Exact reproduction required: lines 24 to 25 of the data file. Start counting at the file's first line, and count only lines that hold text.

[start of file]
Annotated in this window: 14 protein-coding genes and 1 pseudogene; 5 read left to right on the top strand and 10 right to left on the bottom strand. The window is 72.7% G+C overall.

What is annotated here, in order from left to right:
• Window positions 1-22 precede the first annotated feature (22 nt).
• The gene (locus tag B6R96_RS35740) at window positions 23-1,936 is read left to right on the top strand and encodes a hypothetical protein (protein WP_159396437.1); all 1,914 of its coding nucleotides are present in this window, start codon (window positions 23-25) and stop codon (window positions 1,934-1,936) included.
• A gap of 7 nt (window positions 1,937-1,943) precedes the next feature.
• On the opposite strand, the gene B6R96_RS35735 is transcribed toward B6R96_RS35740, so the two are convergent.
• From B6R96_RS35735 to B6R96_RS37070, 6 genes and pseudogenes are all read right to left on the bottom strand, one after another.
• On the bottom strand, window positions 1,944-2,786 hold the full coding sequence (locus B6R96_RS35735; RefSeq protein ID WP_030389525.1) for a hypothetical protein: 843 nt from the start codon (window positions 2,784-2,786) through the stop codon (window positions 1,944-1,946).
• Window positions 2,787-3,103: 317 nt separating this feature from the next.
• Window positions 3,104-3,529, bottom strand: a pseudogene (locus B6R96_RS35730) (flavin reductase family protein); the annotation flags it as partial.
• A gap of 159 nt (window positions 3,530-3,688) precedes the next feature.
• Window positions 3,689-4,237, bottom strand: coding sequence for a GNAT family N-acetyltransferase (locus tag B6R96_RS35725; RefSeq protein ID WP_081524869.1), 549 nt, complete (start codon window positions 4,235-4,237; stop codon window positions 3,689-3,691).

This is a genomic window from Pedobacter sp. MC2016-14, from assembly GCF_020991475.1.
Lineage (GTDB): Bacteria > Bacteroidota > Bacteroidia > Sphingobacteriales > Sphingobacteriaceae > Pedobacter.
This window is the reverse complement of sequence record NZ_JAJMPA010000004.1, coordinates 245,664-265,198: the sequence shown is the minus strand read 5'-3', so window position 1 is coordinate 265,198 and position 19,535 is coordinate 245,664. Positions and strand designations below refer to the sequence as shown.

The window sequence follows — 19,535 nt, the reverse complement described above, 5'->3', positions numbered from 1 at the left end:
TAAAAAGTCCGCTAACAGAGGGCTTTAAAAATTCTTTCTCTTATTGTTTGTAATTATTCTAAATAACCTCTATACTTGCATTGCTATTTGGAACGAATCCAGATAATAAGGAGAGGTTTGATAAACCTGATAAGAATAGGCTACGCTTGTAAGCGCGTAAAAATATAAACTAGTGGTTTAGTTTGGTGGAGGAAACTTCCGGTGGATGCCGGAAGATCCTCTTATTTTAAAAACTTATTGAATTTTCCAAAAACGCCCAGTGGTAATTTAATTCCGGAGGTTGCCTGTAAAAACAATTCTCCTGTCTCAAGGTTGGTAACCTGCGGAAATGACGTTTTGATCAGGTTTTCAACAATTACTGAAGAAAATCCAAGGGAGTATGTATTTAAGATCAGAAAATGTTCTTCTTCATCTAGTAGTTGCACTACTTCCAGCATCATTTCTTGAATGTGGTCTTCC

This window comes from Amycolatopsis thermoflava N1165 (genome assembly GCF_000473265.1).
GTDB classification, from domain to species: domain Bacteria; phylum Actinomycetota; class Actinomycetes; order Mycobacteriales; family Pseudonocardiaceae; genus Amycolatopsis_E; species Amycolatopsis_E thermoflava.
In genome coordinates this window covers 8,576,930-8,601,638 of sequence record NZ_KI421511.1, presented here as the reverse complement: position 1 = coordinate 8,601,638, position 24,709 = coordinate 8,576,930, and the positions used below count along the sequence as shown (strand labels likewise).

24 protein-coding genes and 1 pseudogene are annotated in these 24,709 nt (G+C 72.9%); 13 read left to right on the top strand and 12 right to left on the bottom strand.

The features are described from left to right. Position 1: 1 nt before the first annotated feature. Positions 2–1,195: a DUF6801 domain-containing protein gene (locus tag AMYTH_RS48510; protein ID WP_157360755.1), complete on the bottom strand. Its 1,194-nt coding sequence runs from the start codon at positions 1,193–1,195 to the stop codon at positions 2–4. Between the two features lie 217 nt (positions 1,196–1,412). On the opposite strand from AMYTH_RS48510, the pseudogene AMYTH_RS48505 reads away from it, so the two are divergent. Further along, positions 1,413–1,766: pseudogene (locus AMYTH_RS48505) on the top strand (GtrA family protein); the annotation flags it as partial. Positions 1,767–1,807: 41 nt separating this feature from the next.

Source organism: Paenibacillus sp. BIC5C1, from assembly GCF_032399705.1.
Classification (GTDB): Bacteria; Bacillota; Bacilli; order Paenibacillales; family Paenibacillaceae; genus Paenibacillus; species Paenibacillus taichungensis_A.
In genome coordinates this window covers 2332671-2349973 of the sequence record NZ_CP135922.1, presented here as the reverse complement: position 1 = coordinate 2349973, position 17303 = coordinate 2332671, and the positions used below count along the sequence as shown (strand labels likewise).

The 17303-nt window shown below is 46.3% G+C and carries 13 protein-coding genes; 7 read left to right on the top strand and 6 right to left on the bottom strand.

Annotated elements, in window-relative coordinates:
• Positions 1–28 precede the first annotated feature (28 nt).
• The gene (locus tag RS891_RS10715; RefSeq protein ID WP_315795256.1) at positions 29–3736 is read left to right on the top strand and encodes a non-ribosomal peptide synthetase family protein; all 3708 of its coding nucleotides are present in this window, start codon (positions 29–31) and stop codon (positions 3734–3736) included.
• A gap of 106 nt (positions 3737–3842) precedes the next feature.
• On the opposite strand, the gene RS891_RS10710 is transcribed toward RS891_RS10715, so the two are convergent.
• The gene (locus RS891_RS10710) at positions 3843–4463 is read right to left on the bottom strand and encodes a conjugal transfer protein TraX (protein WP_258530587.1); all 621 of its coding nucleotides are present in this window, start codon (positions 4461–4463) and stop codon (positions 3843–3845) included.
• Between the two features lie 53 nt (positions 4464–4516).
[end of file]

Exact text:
Classification (GTDB): Bacteria; Bacillota; Bacilli; order Paenibacillales; family Paenibacillaceae; genus Paenibacillus; species Paenibacillus taichungensis_A.
In genome coordinates this window covers 2332671-2349973 of the sequence record NZ_CP135922.1, presented here as the reverse complement: position 1 = coordinate 2349973, position 17303 = coordinate 2332671, and the positions used below count along the sequence as shown (strand labels likewise).